Credit owners Emilia di Pangrazio Paglialonga and Giuseppe "Pino" Miraglia for massaging a trattoria out of a space that, for many years, had been a mecca for Winter Park froyo enthusiasts. No, Rome's Flavours may not appear entirely comfortable in its new skin, but there is something undeniably Italian about the restaurant nonetheless. Its interior feels like a set from a Fellini movie – equal parts stylish, stark and sexy – and both Emilia and Pino seem to embody some of that flair. The pair spent their lives in the EUR district of Rome, and even ran a gelateria there before moving to Orlando, so setting up shop off tony Park Avenue seems a natural choice. Gone are the previous tenants' cultured confections, replaced by a machine which Miraglia employs to fashion house-made gelato, and mamma mia, is that gelato good.
Granted, patrons have been startled by the rumbling of his gelato maker, and more than a few startled guests have risen from their seats to inquire about the noise, but the racket is a small price to pay to enjoy some of the finest gelato in town. It can be a bit off-putting when a swarm of people enters the restaurant only to congregate in front of the gelato case situated adjacent to the dining booths – good thing that the food quality helps to ease the annoyance.
Rustic pizzas served on wood cutting boards and fashioned using natural yeast are a prime example. The doughy bites of the Via Napoli ($8.90) with San Marzano tomato sauce, fresh mozzarella and fresh basil were truly memorable ones. We ordered the "small" portion to whet our appetites, and whetted them even more with a small cutting board ($8.90) of meats (mortadella, prosciutto di Parma and salami) and cheeses (fontina, provolone and grana padano). The velutata di patate ($5.90) was just as fun to say as it was to slurp, and the thick, creamy potato soup made a primo prelude to our mains, particularly on this cool evening.
- Rob Bartlett
First up was rigatoni arrabbiata ($10.90), served with meatballs (extra $3.90). The pasta was perfectly al dente, but it was so piping hot that we had to wait a while before digging in. When we did, we noted the sauce was somewhat thin and fell a little flat, lacking arrabbiata's traditional peppery spicing. The trio of meatballs, on the other hand, were spot-on. We really enjoyed the plate of tagliata di manzo ($17.90) – a dish exemplifying Paglialonga and Miraglia's simple, rustic and full-flavored approach to cooking. Strips of flank steak and shaved Parmigiano-Reggiano were plated atop a bed of arugula drizzled with rosemary-infused olive oil. The dish was sided with sauteed button mushrooms and a heap of stellar chunky mashed potatoes.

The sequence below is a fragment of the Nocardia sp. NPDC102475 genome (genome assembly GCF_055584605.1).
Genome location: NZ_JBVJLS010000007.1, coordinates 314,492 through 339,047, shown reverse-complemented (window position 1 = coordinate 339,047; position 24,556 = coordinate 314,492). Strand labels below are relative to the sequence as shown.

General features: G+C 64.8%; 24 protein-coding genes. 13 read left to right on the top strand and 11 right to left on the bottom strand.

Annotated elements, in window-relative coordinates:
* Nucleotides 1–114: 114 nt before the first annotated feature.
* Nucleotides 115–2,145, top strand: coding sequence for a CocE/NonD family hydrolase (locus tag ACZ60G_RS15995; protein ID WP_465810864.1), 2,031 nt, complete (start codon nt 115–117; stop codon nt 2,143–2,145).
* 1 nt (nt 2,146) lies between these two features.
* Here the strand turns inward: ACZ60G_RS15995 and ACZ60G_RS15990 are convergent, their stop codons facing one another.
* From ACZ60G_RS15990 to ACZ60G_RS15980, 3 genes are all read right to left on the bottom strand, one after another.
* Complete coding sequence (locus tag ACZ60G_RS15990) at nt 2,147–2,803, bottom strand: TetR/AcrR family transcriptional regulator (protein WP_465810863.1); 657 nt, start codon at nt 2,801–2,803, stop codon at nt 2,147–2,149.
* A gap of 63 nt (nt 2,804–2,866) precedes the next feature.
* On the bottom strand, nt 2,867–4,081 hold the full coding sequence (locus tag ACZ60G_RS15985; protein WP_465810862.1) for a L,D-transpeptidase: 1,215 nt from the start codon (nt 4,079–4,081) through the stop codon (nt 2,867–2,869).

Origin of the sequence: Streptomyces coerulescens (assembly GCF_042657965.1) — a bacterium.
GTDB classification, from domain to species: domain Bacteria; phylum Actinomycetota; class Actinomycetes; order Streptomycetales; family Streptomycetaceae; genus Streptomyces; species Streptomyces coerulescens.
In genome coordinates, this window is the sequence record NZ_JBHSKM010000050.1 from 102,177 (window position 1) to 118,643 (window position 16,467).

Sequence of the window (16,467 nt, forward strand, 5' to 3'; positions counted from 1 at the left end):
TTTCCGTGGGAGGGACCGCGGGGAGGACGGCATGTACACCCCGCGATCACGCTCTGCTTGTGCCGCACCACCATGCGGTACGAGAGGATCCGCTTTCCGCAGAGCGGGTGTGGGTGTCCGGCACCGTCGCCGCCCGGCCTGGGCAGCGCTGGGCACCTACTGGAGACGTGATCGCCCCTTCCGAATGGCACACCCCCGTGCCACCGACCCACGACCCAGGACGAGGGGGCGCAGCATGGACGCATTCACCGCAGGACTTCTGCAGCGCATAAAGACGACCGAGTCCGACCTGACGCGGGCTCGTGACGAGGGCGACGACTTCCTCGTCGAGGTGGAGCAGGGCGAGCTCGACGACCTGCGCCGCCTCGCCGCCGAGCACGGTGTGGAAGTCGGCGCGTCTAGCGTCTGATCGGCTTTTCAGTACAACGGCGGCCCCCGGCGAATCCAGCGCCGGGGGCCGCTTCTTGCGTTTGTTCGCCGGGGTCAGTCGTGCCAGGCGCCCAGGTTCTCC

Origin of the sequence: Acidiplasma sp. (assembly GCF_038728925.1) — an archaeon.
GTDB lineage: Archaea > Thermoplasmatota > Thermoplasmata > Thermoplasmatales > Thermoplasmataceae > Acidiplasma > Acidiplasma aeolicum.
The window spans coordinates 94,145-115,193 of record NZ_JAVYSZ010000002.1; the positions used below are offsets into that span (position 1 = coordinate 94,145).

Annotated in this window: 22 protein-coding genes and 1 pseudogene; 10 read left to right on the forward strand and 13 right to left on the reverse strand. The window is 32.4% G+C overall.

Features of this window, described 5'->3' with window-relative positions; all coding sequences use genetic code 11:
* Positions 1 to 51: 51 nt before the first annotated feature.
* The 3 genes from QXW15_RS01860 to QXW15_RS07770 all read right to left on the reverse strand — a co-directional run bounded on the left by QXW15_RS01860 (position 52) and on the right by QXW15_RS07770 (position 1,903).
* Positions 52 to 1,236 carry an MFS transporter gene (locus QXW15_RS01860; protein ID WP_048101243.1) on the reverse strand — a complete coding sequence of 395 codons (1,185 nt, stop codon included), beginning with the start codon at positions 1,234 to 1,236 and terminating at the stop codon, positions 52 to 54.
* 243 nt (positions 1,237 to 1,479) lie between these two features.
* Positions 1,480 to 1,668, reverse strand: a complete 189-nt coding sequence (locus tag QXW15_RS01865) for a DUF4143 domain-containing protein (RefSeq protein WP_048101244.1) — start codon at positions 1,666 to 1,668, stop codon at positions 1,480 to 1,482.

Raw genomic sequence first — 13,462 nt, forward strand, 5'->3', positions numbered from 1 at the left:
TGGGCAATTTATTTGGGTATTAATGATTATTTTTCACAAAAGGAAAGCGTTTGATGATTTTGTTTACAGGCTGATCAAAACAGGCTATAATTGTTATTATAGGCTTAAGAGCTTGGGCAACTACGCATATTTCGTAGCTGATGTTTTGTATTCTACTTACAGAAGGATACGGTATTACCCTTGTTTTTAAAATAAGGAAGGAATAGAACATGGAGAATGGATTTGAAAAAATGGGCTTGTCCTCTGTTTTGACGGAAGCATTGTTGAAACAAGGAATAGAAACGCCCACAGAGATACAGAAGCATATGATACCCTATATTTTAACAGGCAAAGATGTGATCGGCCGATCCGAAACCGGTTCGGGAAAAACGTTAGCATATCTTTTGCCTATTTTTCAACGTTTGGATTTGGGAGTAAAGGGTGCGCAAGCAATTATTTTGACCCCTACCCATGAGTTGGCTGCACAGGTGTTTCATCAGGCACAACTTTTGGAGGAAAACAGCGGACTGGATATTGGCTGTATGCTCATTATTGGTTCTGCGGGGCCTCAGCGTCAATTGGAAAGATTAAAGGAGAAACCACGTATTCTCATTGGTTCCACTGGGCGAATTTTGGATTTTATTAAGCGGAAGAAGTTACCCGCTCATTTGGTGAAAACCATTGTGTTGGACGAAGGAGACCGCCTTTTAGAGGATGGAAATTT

To not end your meal with gelato would be, as the Italians say, un peccato, so avoid regret and go for an affogato ($7.90) – espresso poured over four choice scoops. We opted for straciatella; gorgonzola, nut and honey; pastry-pistachio; and pure milk, and we'd easily do it again.
Paglialonga then came by to ask if we were interested in sampling some cantucci. The Tuscan specialty is a miniature almond biscotti with a hint of citrus and is traditionally served at the end of the meal with a glass of sweet red wine, like Sangue di Giuda ($7.90). Not ones to say no, we gladly accepted her generous offer, and dutifully devoured the twice-baked cookies.
After all, when in Winter Park, do as the Romans do.